Anticipating protests, Staten Island Borough President James Oddo appealed to people to keep the peace.

"Some folks here on Staten Island — our island, our home — will agree with the results, and many will not," he said in a statement. "In this matter, the Garner family, the NYPD and the office of the Borough President speak with one voice when we say that disagreeing with the conclusion of the grand jury is your absolute right, and so is peacefully protesting the result and advocating for change."

Politicians, Officials React To News Of No Indictment In Eric Garner Chokehold Case

Many in Congress are furious.

"It should shock the conscience of every single American who cares about justice and fair play," said Rep. Hakeem Jeffries, D-Brooklyn/Queens.

"A human being was killed," said Rep. Charles Rangel, D-Manhattan/Bronx. "He was surrounded by policemen. No one else touched him. And the grand jury did not say that he committed suicide. They didn't say what happened. That's why it's important that the district attorney has an obligation to bring the facts to New York and the American people to see how they could have possibly stretched their imagination to reach that decision."

Sen. Kirsten Gillibrand spoke out, saying she is shocked by the decision and, along with Speaker of the New York City Council, Melissa Mark-Viverito, will be calling on the Department of Justice to investigate.

De Blasio said he spoke Wednesday evening with U.S. Attorney General Eric Holder and U.S. Attorney Loretta Lynch, whom Obama has tapped to succeed Holder, and that they have assured him a federal investigation in the case will move forward.

A Justice Department official confirmed to CBS News that it plans to announce it is opening a probe into Garner's death.

"The death of Eric Garner is a tragedy that demands accountability. Nobody unarmed should die on a New York City street corner for suspected low-level offenses," Gillibrand said in a statement.

Gov. Andrew Cuomo agreed a federal probe was in order.

"The circumstances surrounding his death were nothing short of tragic. And while there will be people who disagree with today's grand jury decision, it is important that we respect the legal process and rule of law," he said in a statement. "At the same time, the justice system also allows for additional investigations and reviews, and it may be appropriate for the federal government to do so in this case. And if there are improvements to be made and lessons to be learned, we at the state level are ready to act to better the system."

However, Pantaleo's attorney believes it best to let the grand jury's decision stand.

"I think we have to respect whether it's a petit jury or a grand jury whatever decision that they do issue, they're the ones that deliberated, they're the ones that heard all the evidence and I think we have to respect that decision," London told 1010 WINS.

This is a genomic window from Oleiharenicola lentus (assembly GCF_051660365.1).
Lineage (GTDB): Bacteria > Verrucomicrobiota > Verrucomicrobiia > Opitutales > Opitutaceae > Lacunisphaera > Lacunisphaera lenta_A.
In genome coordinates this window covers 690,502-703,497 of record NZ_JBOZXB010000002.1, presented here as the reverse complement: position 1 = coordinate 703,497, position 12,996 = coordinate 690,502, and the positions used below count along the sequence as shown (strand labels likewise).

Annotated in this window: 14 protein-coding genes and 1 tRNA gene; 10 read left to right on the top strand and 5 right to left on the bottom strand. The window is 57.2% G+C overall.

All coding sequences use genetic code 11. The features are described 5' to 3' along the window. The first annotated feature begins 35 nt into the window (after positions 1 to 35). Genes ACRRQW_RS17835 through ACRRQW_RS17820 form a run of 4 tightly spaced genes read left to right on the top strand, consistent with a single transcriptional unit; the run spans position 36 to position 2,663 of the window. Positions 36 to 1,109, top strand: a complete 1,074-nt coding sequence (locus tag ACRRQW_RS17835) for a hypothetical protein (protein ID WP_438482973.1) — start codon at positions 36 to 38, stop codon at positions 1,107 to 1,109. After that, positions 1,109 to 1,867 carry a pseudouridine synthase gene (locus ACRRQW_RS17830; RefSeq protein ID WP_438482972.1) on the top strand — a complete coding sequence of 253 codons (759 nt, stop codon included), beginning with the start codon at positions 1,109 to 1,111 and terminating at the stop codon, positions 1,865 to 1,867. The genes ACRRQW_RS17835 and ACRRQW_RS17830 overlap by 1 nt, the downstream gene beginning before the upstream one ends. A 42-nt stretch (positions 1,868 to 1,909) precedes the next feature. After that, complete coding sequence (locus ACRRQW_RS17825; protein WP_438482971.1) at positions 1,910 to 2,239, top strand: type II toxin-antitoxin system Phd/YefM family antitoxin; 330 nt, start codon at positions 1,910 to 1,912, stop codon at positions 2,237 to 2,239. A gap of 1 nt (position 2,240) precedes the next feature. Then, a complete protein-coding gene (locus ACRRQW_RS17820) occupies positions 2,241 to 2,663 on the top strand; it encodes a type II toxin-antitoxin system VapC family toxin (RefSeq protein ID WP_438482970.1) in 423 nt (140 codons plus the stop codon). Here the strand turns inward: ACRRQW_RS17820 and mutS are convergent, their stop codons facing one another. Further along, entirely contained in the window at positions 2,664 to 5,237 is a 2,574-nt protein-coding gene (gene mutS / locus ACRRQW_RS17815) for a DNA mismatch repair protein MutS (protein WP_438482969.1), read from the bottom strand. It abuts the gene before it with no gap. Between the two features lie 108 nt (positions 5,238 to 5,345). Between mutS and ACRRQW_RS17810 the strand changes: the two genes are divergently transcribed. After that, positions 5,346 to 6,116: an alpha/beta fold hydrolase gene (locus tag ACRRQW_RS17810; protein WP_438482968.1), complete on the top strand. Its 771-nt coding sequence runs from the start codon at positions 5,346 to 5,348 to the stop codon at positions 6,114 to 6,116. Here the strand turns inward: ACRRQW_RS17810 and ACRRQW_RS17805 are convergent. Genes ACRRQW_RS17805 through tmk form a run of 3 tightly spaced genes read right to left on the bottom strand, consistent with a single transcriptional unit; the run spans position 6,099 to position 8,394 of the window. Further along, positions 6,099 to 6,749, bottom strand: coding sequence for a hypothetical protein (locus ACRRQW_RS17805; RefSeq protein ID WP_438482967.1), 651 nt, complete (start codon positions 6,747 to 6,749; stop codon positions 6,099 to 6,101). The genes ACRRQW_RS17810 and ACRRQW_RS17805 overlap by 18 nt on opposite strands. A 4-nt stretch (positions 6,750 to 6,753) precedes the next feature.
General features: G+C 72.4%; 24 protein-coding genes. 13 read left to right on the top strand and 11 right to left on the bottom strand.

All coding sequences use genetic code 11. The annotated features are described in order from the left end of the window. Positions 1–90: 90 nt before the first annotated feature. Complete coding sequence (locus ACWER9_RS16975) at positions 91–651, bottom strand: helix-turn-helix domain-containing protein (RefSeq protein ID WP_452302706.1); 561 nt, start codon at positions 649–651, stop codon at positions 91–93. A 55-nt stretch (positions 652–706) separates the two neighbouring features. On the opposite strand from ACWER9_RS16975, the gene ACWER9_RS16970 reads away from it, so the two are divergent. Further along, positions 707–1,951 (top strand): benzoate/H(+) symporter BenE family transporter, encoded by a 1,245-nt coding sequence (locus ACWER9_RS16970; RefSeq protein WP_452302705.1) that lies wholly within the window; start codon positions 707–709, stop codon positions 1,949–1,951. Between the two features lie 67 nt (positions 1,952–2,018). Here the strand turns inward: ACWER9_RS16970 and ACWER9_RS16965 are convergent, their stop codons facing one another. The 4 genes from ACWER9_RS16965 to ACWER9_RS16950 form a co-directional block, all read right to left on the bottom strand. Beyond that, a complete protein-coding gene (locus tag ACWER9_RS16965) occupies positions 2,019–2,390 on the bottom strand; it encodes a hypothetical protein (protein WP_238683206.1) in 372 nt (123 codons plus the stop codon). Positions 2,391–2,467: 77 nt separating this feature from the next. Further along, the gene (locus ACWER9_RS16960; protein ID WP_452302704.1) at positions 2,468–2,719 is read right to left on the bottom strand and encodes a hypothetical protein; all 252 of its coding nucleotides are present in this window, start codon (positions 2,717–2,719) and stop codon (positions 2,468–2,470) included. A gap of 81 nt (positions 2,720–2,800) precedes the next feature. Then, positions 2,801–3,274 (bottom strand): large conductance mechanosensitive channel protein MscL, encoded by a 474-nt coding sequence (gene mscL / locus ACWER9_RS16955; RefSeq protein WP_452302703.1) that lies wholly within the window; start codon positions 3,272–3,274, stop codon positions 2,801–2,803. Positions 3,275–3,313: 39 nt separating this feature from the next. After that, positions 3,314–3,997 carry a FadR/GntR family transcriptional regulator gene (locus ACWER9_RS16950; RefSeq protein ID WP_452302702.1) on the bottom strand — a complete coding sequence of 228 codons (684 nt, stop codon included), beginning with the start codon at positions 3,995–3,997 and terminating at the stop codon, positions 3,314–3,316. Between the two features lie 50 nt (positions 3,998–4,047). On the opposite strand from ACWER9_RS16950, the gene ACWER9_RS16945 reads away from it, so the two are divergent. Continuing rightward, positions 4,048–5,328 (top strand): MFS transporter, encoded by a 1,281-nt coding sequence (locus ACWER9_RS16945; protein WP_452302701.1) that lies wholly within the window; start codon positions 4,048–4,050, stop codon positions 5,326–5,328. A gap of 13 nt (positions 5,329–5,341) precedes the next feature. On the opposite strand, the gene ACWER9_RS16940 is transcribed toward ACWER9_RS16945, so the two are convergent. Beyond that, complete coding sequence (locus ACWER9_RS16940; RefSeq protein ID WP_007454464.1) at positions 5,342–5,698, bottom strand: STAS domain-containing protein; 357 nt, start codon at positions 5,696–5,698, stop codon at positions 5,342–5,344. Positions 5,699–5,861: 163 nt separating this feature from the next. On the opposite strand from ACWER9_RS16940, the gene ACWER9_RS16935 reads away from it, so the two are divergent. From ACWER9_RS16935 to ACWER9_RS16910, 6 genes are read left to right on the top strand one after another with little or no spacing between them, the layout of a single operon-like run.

Public advocate Letitia James called the fact that there will be no public trial for Pantaleo "shocking and unconscionable."

"We must eliminate the inherent conflict of interest when a district attorney seeks to indict members of the police department. To that end, I am calling on the governor and attorney general to create a special prosecutor in all cases involving police misconduct. Additionally, I will be requesting that the proceedings from this grand jury be made public," her statement reads.

Reaction Pours In After Garner Grand Jury Decision

Patrick Lynch, president of Patrolmen's Benevolent Association, released a statement after the panel's decision was revealed, saying: "While we are pleased with the Grand Jury's decision, there are no winners here today. There was a loss of life that both a family and a police officer will always have to live with. It is clear that the officer's intention was to do nothing more than take Mr. Garner into custody as instructed and that he used the take down technique that he learned in the academy when Mr. Garner refused. No police officer starts a shift intending to take another human being's life and we are all saddened by this tragedy."

Candace McCoy, a criminal justice professor at the CUNY Graduate Center, told CBSN it is challenging to pull together enough evidence "to show probable cause on what is a very serious charge of manslaughter."

"You still have to show an intent," she said. "And this is very difficult."

President Barack Obama said the incident "speaks to the larger issues that we've been talking about now for the last week, the last month, the last year, and sadly for decades. And that is the concern on the part of too many minority communities that law enforcement is not working with them and dealing with them in a fair way."

Councilman Rory Lancman spoke with WCBS 880, saying he was very surprised by the decision.

"We saw a video of an officer performing a prohibited chokehold, a chokehold that is prohibited by NYPD policy and has been for a couple of decades now," he said.

Lancman said with the video of the incident, paired with the coroner's report saying the chokehold was a substantial factor in his death, he is surprised that Pantaleo was not indicted for either second degree manslaughter or criminally negligent homicide.

"I just don't see how you put the video together, you put the coroner's report together, and you don't get one of those two charges, at least as a charge to go to a trial and have a jury ultimately decide guilty or innocence," he said.

Darius Charney with the Center for Constitutional Rights, however, told WCBS 880 the evidence "seemed pretty overwhelming."

"We had video footage taken at the time of the killing showing the officer in question applying the chokehold," he said. "We know from the medical examiner that the chokehold caused Mr. Garner's death. And once again, as we heard unfortunately last weekend in Ferguson, Missouri, we have no accountability, no prosecution of an officer who unjustifiably took a civilian's life."